Ioannides bookshop closes it’s doors…

By snurfson / Posted on 08 December 2010

This is not a tribute. This is not the version of a passage when something is forever lost it becomes sweeter in the memory of the beholder. But how can I forget the feeling of going to Ioannides bookshop and finding my way along with my best friends?

It is a childhood signified by the smell of piled up books, of strange little old ladies unwilling to do their job effectively—yet now sweet—it is the place where we discovered with our now lost sense of naive escapade, the joy of a book that no one else detected and had found at last its rightful owner.

To us who grew up with this bookshop, not only it’s books were a symbol of a real treasure, but we were ourselves kings and queens in imaginary lands full of multitudes and possibilities, of fictitious and non-fictitious beings and last but not least a bunch of odd little women giving frustrating customer service. I wonder what will happen now to these little ladies? And what will happen to us when we are still acute with our childlike sense of discovery and our security blanket, our safety net, terminates it’s business forever…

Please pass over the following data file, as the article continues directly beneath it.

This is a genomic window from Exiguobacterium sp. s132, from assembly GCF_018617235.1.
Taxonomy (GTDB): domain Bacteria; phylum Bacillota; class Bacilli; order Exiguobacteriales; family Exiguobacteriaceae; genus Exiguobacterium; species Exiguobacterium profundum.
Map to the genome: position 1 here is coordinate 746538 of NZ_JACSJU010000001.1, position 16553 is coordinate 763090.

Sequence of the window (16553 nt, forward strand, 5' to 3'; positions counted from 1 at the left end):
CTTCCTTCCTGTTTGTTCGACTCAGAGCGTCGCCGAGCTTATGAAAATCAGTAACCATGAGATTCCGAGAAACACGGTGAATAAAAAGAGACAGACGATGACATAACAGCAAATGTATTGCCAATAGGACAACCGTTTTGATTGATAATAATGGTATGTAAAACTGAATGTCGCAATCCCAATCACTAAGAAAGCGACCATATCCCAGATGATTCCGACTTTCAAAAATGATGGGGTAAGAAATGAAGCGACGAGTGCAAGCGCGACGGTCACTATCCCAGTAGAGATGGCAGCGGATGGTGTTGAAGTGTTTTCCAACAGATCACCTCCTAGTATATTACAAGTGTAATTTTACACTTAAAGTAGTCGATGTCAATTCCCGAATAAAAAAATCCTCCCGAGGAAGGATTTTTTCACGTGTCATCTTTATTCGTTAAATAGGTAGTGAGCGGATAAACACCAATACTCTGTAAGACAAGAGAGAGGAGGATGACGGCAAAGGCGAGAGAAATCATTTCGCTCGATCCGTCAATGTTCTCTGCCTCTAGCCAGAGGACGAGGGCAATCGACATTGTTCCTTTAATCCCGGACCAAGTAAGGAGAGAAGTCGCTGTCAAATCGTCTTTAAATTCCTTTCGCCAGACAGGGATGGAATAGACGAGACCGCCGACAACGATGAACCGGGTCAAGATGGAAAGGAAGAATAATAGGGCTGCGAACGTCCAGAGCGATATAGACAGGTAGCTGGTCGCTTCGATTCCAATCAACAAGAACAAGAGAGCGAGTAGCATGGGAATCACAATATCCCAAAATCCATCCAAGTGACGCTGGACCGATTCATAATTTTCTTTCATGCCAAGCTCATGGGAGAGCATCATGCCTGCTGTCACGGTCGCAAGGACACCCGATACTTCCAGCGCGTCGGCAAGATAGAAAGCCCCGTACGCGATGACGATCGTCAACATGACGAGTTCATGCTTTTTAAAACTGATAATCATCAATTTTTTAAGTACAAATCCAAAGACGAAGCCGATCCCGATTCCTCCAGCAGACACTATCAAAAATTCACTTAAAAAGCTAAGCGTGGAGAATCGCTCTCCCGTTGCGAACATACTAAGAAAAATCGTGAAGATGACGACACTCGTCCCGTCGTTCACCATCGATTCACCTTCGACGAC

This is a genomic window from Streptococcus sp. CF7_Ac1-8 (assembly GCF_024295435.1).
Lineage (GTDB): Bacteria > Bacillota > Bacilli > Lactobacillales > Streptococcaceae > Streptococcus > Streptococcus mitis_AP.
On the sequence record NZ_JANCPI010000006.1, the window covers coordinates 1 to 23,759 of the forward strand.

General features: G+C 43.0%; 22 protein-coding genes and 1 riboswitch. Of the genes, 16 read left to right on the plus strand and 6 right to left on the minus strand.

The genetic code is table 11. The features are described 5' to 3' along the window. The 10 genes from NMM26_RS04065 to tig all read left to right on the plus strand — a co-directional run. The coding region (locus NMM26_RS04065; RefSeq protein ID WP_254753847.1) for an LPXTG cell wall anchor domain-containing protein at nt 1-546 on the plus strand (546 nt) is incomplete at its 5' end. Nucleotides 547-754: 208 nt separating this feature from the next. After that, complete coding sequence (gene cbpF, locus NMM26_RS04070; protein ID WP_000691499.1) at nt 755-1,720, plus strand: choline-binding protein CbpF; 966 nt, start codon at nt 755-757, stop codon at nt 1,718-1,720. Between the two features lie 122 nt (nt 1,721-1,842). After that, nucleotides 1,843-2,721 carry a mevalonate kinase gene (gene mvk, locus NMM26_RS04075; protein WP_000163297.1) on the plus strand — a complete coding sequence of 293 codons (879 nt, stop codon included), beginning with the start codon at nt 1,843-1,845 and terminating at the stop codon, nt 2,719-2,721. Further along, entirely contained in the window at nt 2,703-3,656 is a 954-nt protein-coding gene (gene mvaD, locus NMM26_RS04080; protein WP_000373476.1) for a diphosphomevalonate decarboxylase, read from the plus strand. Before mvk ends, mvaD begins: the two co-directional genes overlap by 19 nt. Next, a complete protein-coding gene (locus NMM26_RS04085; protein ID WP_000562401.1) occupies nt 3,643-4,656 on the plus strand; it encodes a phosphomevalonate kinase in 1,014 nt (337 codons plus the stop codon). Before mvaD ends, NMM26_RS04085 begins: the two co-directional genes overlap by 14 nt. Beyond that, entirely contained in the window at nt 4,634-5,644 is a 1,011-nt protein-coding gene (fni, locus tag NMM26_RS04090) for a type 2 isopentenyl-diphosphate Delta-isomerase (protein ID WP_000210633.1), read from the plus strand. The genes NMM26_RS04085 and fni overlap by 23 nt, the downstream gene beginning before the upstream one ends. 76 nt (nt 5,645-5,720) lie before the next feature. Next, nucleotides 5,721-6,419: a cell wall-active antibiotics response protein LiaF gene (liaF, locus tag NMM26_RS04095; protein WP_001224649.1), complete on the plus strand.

What once was there is no more

Artist's material, the last bargain

An empty space

The remaining last

A ladder that served its purpose





There are 3 Comments about this post

  1. Mahmud Hadji'dinijad says,

    It’s a fascinating thing, these dying spaces. You feel obliged to mourn the loss that comes with their closure, while at the same time hoped they’d get it right and modernised their ways a little so as not to die. But what you are actually mourning is the pastness that they represented – a temporality that necessarily could not have co-existed in the actual present.


    on 08 December 2010 / 5:39 PM

  2. Ioannis Papaloizou says,

    – Can’t you just look in your computer systems to see if you have it? says hopeful and modern-thinking I.
    Smirk on lady’s cynic face behind the counter:
    – All data is up here my dear, says hopeless and backwards-thinking her, boastingly pointing to the died-blond fur on her skull.
    That was the end of respect and of our relationship.


    on 10 December 2010 / 12:52 AM

  3. Aileen says,

    Thanks for spending time on the computer (witinrg) so others don’t have to.


    on 11 November 2011 / 10:52 AM


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